The analysis, the primary worldwide assessment of its type, checked out 73 historic reviews on insect declines around the globe and located that the whole mass of all bugs on the planets is lowering by 2.5% per year.
The review, which looked at 73 studies conducted around the world, claimed that more than 40 per cent of insect species are now declining, adding that the rate of extinction is about eight times faster than the respective rate for birds, mammals and reptiles.
Professor Goulson encouraged people to make more insect-friendly gardens and to stop using pesticides and buy organic food.
Over the past 30 years, the total mass of all insects dropped an average of 2.5pc annually.
Nonetheless, a new study which found that insects are dying at record rates, should alarm us due to the fact that insect extinction would mean catastrophic consequences for ecosystems on Earth, and thus for us.
While large numbers of specialist insects, which fill a specific ecological niche, and general insects were declining, a small group of adaptable insects were seeing their numbers rise - but nowhere near enough to arrest the decline, the report found.More news: Several dead in Buhari rally stampede in Nigeria
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But according to the new review, the proportion of insects in decline is now twice as high as that of vertebrates and the insect extinction rate is eight times faster than that of mammals, birds and reptiles.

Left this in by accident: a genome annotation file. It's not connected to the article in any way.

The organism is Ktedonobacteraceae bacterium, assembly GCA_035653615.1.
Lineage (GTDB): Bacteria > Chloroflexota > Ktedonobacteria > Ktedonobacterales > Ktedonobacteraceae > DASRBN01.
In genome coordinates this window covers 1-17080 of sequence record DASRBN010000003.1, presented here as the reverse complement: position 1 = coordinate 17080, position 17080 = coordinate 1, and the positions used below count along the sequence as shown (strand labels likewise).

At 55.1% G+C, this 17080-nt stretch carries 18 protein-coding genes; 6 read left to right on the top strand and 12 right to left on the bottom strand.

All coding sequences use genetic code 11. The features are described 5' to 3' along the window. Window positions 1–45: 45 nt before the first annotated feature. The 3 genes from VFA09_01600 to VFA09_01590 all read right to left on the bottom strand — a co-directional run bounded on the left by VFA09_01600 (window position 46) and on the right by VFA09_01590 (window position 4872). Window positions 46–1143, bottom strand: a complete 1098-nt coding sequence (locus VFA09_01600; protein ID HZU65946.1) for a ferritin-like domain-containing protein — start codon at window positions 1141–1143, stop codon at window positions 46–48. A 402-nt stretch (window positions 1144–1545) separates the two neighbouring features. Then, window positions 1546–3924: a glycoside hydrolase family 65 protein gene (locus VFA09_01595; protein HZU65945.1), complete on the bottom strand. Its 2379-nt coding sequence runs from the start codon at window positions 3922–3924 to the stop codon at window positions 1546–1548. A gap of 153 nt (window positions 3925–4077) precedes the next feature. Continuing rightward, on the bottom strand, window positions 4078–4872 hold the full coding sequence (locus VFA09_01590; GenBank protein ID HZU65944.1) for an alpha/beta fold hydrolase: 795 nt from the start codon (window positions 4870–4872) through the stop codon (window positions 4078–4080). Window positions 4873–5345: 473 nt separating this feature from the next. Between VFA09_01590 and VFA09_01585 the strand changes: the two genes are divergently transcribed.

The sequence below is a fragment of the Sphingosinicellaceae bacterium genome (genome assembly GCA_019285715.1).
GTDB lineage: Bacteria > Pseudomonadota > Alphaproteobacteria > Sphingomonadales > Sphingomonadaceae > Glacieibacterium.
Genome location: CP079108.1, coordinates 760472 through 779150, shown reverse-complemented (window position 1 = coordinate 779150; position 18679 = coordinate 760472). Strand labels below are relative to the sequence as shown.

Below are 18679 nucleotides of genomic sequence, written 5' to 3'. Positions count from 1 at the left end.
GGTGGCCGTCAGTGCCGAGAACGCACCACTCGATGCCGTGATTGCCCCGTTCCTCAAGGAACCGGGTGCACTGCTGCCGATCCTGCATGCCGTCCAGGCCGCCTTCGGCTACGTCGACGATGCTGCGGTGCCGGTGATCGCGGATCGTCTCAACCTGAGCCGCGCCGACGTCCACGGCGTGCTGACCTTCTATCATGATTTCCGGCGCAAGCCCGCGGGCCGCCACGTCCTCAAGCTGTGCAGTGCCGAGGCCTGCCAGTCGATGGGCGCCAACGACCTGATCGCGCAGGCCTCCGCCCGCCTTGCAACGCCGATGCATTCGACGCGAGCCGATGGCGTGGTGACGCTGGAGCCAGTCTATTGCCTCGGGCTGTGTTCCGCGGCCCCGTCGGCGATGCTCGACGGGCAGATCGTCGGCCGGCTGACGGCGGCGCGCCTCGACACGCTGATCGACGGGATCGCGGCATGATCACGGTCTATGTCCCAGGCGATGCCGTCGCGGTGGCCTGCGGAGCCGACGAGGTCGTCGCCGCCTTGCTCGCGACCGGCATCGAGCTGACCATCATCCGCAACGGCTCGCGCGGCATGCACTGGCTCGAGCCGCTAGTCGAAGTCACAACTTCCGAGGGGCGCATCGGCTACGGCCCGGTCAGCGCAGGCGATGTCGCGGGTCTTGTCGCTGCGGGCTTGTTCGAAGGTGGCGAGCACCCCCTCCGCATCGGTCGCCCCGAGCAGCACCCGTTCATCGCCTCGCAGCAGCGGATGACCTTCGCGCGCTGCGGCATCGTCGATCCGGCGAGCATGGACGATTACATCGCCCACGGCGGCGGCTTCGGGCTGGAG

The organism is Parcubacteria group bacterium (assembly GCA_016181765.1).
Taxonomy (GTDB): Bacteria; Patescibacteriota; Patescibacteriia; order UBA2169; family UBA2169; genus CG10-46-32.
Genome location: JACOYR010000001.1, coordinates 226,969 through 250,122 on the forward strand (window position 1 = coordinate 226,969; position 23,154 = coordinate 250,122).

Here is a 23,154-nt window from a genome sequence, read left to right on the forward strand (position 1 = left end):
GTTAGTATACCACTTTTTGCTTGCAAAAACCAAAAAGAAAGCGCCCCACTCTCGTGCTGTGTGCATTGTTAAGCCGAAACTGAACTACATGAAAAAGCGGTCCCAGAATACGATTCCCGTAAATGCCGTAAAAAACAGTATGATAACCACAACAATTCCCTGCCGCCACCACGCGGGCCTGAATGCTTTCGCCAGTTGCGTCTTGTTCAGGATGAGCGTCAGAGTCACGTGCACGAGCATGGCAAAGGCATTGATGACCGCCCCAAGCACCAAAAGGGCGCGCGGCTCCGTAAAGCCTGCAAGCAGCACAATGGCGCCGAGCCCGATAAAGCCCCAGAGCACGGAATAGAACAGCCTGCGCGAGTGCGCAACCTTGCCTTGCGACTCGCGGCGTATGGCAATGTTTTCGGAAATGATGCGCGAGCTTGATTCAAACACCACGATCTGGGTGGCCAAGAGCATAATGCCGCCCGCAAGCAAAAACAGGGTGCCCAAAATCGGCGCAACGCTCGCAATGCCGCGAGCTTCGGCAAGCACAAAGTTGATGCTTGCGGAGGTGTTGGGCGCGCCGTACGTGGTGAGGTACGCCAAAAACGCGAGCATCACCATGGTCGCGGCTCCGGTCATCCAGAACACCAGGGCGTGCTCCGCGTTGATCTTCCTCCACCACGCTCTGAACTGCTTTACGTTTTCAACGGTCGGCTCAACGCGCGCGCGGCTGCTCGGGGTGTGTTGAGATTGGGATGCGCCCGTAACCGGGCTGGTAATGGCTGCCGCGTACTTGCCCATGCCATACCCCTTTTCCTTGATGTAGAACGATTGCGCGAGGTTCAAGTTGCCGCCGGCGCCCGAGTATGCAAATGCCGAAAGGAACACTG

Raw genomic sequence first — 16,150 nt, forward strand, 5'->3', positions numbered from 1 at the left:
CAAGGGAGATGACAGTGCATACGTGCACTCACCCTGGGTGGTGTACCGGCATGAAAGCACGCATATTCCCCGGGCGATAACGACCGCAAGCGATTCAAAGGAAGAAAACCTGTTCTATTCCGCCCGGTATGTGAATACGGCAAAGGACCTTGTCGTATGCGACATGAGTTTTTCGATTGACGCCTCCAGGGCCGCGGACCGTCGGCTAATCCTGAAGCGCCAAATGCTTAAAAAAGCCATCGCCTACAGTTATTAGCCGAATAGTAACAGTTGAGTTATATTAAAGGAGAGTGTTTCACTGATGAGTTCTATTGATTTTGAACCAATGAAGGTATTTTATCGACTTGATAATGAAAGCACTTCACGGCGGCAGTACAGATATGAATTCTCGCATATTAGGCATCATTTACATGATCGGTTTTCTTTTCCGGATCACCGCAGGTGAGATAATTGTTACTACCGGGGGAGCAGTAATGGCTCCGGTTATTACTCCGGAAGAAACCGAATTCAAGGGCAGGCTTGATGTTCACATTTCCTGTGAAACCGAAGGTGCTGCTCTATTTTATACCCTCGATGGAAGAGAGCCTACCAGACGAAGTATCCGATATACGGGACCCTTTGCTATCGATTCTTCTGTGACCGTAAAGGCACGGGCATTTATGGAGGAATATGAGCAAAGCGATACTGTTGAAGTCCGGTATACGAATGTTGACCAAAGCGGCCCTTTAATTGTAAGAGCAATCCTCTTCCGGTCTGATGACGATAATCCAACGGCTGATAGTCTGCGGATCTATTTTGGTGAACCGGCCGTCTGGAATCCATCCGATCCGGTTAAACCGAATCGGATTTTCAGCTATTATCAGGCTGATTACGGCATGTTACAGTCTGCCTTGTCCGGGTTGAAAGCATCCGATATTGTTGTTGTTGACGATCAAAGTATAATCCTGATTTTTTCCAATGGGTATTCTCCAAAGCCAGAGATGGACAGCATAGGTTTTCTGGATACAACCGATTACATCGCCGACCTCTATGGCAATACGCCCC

"There are hardly any insects left-that's the number one problem", Vincent Bretagnolle, an ecologist at French National Centre for Scientific Research says.
"If we don't have insects as moderators of other pest populations, we have insect populations that flare up and ruin crops and make them hard to grow", he said. That's the bottom layer and unless we address it all our lives could be impacted immeasurably.
Experts have also said that pest insects will thrive in the warmer conditions.
Some 80% of wild plants use insects for pollination while 60% of birds rely on insects as a food source, according to the study. There are 17 times more insects around the world than humans, according to another study. Based on the findings of the report, Statista has drawn up this handy - and, frankly, worrying - infographic of insects and their percentage decline over the past decade. "The repercussions this will have for the planet's ecosystems are catastrophic to say the least", the journal warned.
The in-depth research found that one third of insect species are already classed as endangered, with 40 percent in nearly all regions around the world expected to face extinction over the next few decades.